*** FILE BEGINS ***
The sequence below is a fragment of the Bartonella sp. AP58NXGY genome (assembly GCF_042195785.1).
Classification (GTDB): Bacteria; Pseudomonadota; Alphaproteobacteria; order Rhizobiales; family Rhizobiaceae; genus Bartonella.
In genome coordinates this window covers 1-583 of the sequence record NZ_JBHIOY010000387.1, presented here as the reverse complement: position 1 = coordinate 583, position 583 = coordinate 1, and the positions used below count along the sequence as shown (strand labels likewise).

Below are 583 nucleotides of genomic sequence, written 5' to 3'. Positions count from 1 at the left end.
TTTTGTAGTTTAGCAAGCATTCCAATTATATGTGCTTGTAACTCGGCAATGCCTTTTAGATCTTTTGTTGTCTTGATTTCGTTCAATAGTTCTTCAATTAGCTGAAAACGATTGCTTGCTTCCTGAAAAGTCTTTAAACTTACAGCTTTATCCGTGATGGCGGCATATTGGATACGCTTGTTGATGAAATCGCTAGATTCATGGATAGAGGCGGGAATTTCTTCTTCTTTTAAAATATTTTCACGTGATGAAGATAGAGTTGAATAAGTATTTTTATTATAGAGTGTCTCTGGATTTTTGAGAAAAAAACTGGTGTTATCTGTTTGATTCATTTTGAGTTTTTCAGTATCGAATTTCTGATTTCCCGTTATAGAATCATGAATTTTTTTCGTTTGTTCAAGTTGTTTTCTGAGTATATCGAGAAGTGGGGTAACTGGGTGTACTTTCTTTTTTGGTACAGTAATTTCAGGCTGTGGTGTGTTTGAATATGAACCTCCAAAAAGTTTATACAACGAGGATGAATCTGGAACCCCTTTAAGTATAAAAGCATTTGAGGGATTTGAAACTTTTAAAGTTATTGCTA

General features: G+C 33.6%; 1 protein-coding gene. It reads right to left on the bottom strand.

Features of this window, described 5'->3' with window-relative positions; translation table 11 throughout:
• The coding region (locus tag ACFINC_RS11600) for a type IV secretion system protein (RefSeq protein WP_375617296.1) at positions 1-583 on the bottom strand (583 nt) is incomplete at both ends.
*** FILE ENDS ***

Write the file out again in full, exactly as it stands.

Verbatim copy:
The sequence below is a fragment of the Bartonella sp. AP58NXGY genome (assembly GCF_042195785.1).
Classification (GTDB): Bacteria; Pseudomonadota; Alphaproteobacteria; order Rhizobiales; family Rhizobiaceae; genus Bartonella.
In genome coordinates this window covers 1-583 of the sequence record NZ_JBHIOY010000387.1, presented here as the reverse complement: position 1 = coordinate 583, position 583 = coordinate 1, and the positions used below count along the sequence as shown (strand labels likewise).

Below are 583 nucleotides of genomic sequence, written 5' to 3'. Positions count from 1 at the left end.
TTTTGTAGTTTAGCAAGCATTCCAATTATATGTGCTTGTAACTCGGCAATGCCTTTTAGATCTTTTGTTGTCTTGATTTCGTTCAATAGTTCTTCAATTAGCTGAAAACGATTGCTTGCTTCCTGAAAAGTCTTTAAACTTACAGCTTTATCCGTGATGGCGGCATATTGGATACGCTTGTTGATGAAATCGCTAGATTCATGGATAGAGGCGGGAATTTCTTCTTCTTTTAAAATATTTTCACGTGATGAAGATAGAGTTGAATAAGTATTTTTATTATAGAGTGTCTCTGGATTTTTGAGAAAAAAACTGGTGTTATCTGTTTGATTCATTTTGAGTTTTTCAGTATCGAATTTCTGATTTCCCGTTATAGAATCATGAATTTTTTTCGTTTGTTCAAGTTGTTTTCTGAGTATATCGAGAAGTGGGGTAACTGGGTGTACTTTCTTTTTTGGTACAGTAATTTCAGGCTGTGGTGTGTTTGAATATGAACCTCCAAAAAGTTTATACAACGAGGATGAATCTGGAACCCCTTTAAGTATAAAAGCATTTGAGGGATTTGAAACTTTTAAAGTTATTGCTA

General features: G+C 33.6%; 1 protein-coding gene. It reads right to left on the bottom strand.

Features of this window, described 5'->3' with window-relative positions; translation table 11 throughout:
• The coding region (locus tag ACFINC_RS11600) for a type IV secretion system protein (RefSeq protein WP_375617296.1) at positions 1-583 on the bottom strand (583 nt) is incomplete at both ends.